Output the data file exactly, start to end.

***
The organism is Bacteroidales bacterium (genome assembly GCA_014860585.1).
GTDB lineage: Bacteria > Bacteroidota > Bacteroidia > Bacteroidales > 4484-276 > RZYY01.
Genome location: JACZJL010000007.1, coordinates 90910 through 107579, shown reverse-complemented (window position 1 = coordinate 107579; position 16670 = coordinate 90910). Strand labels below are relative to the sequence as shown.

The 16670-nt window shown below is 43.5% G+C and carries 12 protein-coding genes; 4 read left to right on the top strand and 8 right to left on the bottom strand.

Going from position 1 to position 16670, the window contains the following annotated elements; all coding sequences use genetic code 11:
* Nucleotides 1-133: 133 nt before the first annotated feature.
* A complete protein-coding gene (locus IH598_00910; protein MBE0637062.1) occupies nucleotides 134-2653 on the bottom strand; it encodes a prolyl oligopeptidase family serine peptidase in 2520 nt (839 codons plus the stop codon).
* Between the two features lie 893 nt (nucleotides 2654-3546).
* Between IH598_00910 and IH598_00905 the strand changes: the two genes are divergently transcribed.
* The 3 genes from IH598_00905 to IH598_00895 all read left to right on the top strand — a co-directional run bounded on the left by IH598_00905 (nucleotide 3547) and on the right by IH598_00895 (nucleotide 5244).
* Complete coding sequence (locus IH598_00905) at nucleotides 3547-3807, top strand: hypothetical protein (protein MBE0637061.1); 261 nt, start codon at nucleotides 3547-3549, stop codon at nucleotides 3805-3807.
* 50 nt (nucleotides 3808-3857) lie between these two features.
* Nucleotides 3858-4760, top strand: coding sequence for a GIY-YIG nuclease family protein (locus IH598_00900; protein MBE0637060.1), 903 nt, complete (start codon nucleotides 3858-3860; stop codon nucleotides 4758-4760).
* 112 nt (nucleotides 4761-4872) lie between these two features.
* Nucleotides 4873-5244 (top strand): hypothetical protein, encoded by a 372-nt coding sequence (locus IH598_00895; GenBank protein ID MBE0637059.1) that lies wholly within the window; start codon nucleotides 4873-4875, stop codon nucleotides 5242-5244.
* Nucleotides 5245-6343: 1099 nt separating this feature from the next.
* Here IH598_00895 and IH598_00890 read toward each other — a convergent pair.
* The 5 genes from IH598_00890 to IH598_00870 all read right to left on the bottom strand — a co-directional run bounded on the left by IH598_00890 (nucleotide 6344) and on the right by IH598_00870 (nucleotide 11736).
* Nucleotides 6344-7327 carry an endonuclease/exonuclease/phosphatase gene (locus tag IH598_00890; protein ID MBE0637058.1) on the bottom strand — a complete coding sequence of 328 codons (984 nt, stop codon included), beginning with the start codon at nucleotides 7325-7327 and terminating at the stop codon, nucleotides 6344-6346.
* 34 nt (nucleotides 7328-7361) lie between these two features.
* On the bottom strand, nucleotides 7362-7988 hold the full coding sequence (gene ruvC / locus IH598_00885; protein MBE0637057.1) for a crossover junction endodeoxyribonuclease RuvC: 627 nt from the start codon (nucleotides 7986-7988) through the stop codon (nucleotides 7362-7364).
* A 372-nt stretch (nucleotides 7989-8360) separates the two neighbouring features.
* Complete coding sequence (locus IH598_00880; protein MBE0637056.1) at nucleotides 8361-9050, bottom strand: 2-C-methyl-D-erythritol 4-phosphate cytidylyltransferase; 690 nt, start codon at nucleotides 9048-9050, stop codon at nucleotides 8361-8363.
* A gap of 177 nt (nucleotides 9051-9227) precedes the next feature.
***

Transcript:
The organism is Bacteroidales bacterium (genome assembly GCA_014860585.1).
GTDB lineage: Bacteria > Bacteroidota > Bacteroidia > Bacteroidales > 4484-276 > RZYY01.
Genome location: JACZJL010000007.1, coordinates 90910 through 107579, shown reverse-complemented (window position 1 = coordinate 107579; position 16670 = coordinate 90910). Strand labels below are relative to the sequence as shown.

The 16670-nt window shown below is 43.5% G+C and carries 12 protein-coding genes; 4 read left to right on the top strand and 8 right to left on the bottom strand.

Going from position 1 to position 16670, the window contains the following annotated elements; all coding sequences use genetic code 11:
* Nucleotides 1-133: 133 nt before the first annotated feature.
* A complete protein-coding gene (locus IH598_00910; protein MBE0637062.1) occupies nucleotides 134-2653 on the bottom strand; it encodes a prolyl oligopeptidase family serine peptidase in 2520 nt (839 codons plus the stop codon).
* Between the two features lie 893 nt (nucleotides 2654-3546).
* Between IH598_00910 and IH598_00905 the strand changes: the two genes are divergently transcribed.
* The 3 genes from IH598_00905 to IH598_00895 all read left to right on the top strand — a co-directional run bounded on the left by IH598_00905 (nucleotide 3547) and on the right by IH598_00895 (nucleotide 5244).
* Complete coding sequence (locus IH598_00905) at nucleotides 3547-3807, top strand: hypothetical protein (protein MBE0637061.1); 261 nt, start codon at nucleotides 3547-3549, stop codon at nucleotides 3805-3807.
* 50 nt (nucleotides 3808-3857) lie between these two features.
* Nucleotides 3858-4760, top strand: coding sequence for a GIY-YIG nuclease family protein (locus IH598_00900; protein MBE0637060.1), 903 nt, complete (start codon nucleotides 3858-3860; stop codon nucleotides 4758-4760).
* 112 nt (nucleotides 4761-4872) lie between these two features.
* Nucleotides 4873-5244 (top strand): hypothetical protein, encoded by a 372-nt coding sequence (locus IH598_00895; GenBank protein ID MBE0637059.1) that lies wholly within the window; start codon nucleotides 4873-4875, stop codon nucleotides 5242-5244.
* Nucleotides 5245-6343: 1099 nt separating this feature from the next.
* Here IH598_00895 and IH598_00890 read toward each other — a convergent pair.
* The 5 genes from IH598_00890 to IH598_00870 all read right to left on the bottom strand — a co-directional run bounded on the left by IH598_00890 (nucleotide 6344) and on the right by IH598_00870 (nucleotide 11736).
* Nucleotides 6344-7327 carry an endonuclease/exonuclease/phosphatase gene (locus tag IH598_00890; protein ID MBE0637058.1) on the bottom strand — a complete coding sequence of 328 codons (984 nt, stop codon included), beginning with the start codon at nucleotides 7325-7327 and terminating at the stop codon, nucleotides 6344-6346.
* 34 nt (nucleotides 7328-7361) lie between these two features.
* On the bottom strand, nucleotides 7362-7988 hold the full coding sequence (gene ruvC / locus IH598_00885; protein MBE0637057.1) for a crossover junction endodeoxyribonuclease RuvC: 627 nt from the start codon (nucleotides 7986-7988) through the stop codon (nucleotides 7362-7364).
* A 372-nt stretch (nucleotides 7989-8360) separates the two neighbouring features.
* Complete coding sequence (locus IH598_00880; protein MBE0637056.1) at nucleotides 8361-9050, bottom strand: 2-C-methyl-D-erythritol 4-phosphate cytidylyltransferase; 690 nt, start codon at nucleotides 9048-9050, stop codon at nucleotides 8361-8363.
* A gap of 177 nt (nucleotides 9051-9227) precedes the next feature.